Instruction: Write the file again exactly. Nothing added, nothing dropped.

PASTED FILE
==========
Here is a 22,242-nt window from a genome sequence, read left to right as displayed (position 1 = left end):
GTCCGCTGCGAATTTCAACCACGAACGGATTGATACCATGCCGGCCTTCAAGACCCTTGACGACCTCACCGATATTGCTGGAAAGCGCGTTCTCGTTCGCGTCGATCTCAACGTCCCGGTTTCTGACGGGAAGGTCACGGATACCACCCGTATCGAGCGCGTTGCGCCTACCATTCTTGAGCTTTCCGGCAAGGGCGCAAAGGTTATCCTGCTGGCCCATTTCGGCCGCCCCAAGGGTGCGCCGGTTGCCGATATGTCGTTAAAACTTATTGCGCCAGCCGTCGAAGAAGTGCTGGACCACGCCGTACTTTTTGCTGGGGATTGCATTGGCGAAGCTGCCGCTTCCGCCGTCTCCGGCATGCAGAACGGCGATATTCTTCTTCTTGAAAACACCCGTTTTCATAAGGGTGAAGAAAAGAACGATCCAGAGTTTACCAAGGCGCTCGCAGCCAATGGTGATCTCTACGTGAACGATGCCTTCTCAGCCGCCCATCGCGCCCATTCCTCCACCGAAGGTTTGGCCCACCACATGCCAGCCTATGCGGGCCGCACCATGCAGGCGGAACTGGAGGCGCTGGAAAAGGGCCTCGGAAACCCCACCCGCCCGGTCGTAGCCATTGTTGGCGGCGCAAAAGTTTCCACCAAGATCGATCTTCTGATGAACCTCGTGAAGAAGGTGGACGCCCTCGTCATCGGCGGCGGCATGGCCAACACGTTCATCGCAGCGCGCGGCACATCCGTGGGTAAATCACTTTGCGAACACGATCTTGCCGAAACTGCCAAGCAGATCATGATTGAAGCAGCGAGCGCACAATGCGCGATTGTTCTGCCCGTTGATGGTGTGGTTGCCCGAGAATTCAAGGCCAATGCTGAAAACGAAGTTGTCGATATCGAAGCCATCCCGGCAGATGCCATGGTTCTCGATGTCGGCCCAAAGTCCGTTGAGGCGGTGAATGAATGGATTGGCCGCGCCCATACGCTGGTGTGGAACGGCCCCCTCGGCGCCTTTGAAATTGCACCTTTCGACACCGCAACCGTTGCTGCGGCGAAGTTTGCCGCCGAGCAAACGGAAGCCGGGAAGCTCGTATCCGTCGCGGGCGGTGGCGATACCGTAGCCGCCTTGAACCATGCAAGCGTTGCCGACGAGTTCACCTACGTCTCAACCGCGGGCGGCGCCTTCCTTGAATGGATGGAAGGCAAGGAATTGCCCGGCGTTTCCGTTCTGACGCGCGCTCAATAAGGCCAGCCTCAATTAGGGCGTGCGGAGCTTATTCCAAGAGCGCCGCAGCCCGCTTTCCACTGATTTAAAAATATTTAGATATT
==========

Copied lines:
Here is a 22,242-nt window from a genome sequence, read left to right as displayed (position 1 = left end):
GTCCGCTGCGAATTTCAACCACGAACGGATTGATACCATGCCGGCCTTCAAGACCCTTGACGACCTCACCGATATTGCTGGAAAGCGCGTTCTCGTTCGCGTCGATCTCAACGTCCCGGTTTCTGACGGGAAGGTCACGGATACCACCCGTATCGAGCGCGTTGCGCCTACCATTCTTGAGCTTTCCGGCAAGGGCGCAAAGGTTATCCTGCTGGCCCATTTCGGCCGCCCCAAGGGTGCGCCGGTTGCCGATATGTCGTTAAAACTTATTGCGCCAGCCGTCGAAGAAGTGCTGGACCACGCCGTACTTTTTGCTGGGGATTGCATTGGCGAAGCTGCCGCTTCCGCCGTCTCCGGCATGCAGAACGGCGATATTCTTCTTCTTGAAAACACCCGTTTTCATAAGGGTGAAGAAAAGAACGATCCAGAGTTTACCAAGGCGCTCGCAGCCAATGGTGATCTCTACGTGAACGATGCCTTCTCAGCCGCCCATCGCGCCCATTCCTCCACCGAAGGTTTGGCCCACCACATGCCAGCCTATGCGGGCCGCACCATGCAGGCGGAACTGGAGGCGCTGGAAAAGGGCCTCGGAAACCCCACCCGCCCGGTCGTAGCCATTGTTGGCGGCGCAAAAGTTTCCACCAAGATCGATCTTCTGATGAACCTCGTGAAGAAGGTGGACGCCCTCGTCATCGGCGGCGGCATGGCCAACACGTTCATCGCAGCGCGCGGCACATCCGTGGGTAAATCACTTTGCGAACACGATCTTGCCGAAACTGCCAAGCAGATCATGATTGAAGCAGCGAGCGCACAATGCGCGATTGTTCTGCCCGTTGATGGTGTGGTTGCCCGAGAATTCAAGGCCAATGCTGAAAACGAAGTTGTCGATATCGAAGCCATCCCGGCAGATGCCATGGTTCTCGATGTCGGCCCAAAGTCCGTTGAGGCGGTGAATGAATGGATTGGCCGCGCCCATACGCTGGTGTGGAACGGCCCCCTCGGCGCCTTTGAAATTGCACCTTTCGACACCGCAACCGTTGCTGCGGCGAAGTTTGCCGCCGAGCAAACGGAAGCCGGGAAGCTCGTATCCGTCGCGGGCGGTGGCGATACCGTAGCCGCCTTGAACCATGCAAGCGTTGCCGACGAGTTCACCTACGTCTCAACCGCGGGCGGCGCCTTCCTTGAATGGATGGAAGGCAAGGAATTGCCCGGCGTTTCCGTTCTGACGCGCGCTCAATAAGGCCAGCCTCAATTAGGGCGTGCGGAGCTTATTCCAAGAGCGCCGCAGCCCGCTTTCCACTGATTTAAAAATATTTAGATATT